I feel all
right, man. The last couple of months have been hectic. The tape's been
getting some good reviews. I'm happy because I have two previous tapes
out, but it's not getting anywhere near the recognition this is. A lot
of people are starting to recognize. I'm a 'Rican coming from Staten Island.
A lot of people frown on the Island. They're scared of the Island. I already
have a battle at hand before I even release anything.
This is AC, seems to be doing well. Are you happy with how people are
responding to it?
happy. All the reviews have been positive. People seem to like my beat
selection. We kept it real street and hip-hop.
Truth About the Industry" is crazy. What was your inspiration for
I'm a Cam
fan and I'm a Jay-Z fan. As soon as Cam dropped the Jay diss, off the
bat I had four lines in my head that Cam had taken. You can't diss somebody
for something you're guilty of. That's hip-hop in general. I was like,
"You can't do that, especially with Jay being as close to Biggie
as he was." I was like, "Let me take it there." No one's
rocked How to Rob in awhile, so I wrote the song in twenty minutes, recorded
it, and sent out an email blast. I was talking about who was taking what
from other people. I took a page out of 50's book. I did it on a Wednesday,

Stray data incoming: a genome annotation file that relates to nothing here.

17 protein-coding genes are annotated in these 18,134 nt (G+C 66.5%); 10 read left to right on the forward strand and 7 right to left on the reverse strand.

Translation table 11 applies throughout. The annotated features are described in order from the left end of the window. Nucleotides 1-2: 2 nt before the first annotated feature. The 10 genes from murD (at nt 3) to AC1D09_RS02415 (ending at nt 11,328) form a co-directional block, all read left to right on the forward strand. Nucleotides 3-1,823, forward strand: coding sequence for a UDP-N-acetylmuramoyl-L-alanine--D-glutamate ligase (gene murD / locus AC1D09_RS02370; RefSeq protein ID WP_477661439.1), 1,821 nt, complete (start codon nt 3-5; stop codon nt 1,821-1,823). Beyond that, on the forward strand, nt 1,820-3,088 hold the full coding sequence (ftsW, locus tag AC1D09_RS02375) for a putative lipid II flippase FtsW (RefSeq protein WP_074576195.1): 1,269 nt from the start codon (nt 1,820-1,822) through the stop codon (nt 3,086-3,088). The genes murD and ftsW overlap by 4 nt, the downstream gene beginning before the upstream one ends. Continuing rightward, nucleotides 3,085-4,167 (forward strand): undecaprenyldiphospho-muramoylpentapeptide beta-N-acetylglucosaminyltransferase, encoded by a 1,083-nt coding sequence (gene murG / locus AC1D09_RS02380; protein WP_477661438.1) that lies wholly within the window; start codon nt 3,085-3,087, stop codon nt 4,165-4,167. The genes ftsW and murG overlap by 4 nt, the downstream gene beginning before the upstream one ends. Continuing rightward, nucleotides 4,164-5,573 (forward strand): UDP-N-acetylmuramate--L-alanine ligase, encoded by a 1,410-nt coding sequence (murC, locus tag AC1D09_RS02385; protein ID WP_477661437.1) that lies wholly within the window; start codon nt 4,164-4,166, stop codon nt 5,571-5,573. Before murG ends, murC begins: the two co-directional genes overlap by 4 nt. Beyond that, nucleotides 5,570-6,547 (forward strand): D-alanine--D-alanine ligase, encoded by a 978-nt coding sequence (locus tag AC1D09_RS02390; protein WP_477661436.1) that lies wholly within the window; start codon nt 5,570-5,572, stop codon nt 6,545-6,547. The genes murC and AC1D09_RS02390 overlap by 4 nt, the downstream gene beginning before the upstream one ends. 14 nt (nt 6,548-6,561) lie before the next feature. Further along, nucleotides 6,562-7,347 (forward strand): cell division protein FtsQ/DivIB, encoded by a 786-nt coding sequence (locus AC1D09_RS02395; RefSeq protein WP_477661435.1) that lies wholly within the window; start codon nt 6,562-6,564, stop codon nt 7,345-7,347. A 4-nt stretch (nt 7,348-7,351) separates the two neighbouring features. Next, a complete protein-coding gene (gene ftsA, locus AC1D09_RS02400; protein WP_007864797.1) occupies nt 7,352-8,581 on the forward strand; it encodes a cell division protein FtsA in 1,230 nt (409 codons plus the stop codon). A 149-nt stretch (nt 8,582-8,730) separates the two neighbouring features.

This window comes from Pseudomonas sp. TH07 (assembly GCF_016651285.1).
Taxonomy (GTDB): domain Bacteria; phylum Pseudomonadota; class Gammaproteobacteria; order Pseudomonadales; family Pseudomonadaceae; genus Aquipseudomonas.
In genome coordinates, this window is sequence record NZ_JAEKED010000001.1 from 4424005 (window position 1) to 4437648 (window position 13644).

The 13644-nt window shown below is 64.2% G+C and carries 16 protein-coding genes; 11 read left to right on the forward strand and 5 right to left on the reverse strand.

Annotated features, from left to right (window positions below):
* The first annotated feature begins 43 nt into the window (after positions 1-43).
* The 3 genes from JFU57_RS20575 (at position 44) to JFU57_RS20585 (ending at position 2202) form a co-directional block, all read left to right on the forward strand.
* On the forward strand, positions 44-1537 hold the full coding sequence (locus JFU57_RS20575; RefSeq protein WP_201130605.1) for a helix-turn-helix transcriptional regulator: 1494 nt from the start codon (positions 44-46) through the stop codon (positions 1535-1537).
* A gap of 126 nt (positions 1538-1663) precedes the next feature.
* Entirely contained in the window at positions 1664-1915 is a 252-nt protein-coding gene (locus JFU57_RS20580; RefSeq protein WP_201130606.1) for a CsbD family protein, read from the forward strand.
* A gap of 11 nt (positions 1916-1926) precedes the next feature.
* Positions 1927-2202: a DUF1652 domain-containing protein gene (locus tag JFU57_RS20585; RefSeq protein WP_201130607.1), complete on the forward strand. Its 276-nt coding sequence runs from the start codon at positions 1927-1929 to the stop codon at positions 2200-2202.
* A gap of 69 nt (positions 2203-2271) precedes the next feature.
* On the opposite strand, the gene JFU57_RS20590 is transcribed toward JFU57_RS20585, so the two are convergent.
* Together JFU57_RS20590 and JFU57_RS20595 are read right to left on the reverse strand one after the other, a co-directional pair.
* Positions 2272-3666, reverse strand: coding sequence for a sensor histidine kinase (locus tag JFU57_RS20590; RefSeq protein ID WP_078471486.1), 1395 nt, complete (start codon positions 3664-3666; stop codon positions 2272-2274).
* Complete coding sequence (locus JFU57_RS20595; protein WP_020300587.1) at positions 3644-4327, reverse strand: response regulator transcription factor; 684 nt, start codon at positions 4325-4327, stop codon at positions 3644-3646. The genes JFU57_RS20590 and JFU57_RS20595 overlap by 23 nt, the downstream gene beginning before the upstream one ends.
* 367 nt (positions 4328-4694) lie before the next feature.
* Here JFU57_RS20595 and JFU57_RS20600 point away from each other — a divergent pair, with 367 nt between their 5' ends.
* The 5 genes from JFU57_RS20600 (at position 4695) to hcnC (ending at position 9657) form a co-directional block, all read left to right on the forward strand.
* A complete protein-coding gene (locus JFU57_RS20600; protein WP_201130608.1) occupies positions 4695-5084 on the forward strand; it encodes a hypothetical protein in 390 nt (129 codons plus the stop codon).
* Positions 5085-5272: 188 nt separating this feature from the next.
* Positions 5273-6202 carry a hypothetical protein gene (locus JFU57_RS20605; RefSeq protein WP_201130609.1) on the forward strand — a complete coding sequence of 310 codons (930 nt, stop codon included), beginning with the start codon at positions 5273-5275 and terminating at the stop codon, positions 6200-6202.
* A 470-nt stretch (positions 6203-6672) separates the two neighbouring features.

and by Thursday it was on Power105. Spinbad and Khaled were playing it.
It got the name out there a lot more than it was.
afraid people would say this is another "How to Rob" or Big
no. I think the reason why 50 created a bigger buzz than Big Sty was because
50's concept was crazy. He was really talking about those dudes' chains.
Big Sty came out to diss everybody to get a name. I'm not knocking him
for it. When I was writing the track, I knew the concept was crazy and
it worked so well with what's going on in hip-hop right now. I took the
idea and ran with it. People can look in my catalog and see that I have
records. I have good songs. It's not something I did as a gimmick. I don't
do things for gimmicks. I write what I feel. I wasn't worried about that
based on how crazy the concept was.
get any negative feedback about the song?
hit me telling me he liked it because it wasn't a diss record. There's
a fine line between a diss record and a real record. People aren't going
to like it if you say their names, but if there's truth behind it, what
can you do? It's not like I'm not guilty of it. We all sample. I should